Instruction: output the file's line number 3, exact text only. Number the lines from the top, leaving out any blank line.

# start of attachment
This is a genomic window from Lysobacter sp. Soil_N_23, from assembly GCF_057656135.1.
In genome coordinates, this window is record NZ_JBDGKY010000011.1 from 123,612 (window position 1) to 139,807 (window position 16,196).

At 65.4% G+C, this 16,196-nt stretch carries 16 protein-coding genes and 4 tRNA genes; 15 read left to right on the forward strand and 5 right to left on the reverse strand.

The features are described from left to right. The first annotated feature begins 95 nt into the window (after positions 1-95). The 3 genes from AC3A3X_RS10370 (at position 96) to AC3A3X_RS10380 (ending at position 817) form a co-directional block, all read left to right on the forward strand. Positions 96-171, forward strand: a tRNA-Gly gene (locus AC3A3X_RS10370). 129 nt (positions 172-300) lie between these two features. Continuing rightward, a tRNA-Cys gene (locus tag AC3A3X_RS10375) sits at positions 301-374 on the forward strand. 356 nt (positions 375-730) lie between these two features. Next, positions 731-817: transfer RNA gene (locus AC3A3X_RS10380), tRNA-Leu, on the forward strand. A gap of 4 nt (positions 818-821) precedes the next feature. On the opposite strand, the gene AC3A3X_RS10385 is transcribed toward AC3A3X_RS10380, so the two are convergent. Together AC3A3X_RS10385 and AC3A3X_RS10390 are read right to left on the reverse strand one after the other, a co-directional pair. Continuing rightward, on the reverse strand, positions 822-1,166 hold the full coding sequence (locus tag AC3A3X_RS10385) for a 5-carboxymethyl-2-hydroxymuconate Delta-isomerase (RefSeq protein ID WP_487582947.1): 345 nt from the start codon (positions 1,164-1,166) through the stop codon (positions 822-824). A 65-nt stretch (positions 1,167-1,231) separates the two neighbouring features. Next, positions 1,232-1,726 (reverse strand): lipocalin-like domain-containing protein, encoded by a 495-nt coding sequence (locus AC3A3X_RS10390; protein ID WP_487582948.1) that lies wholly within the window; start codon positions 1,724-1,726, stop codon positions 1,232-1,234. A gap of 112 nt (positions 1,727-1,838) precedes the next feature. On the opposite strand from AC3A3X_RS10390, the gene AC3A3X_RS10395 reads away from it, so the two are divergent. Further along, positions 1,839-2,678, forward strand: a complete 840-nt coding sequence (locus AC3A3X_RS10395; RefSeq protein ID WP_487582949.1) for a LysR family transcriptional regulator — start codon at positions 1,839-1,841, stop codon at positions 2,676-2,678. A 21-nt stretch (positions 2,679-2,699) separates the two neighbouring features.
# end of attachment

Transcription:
At 65.4% G+C, this 16,196-nt stretch carries 16 protein-coding genes and 4 tRNA genes; 15 read left to right on the forward strand and 5 right to left on the reverse strand.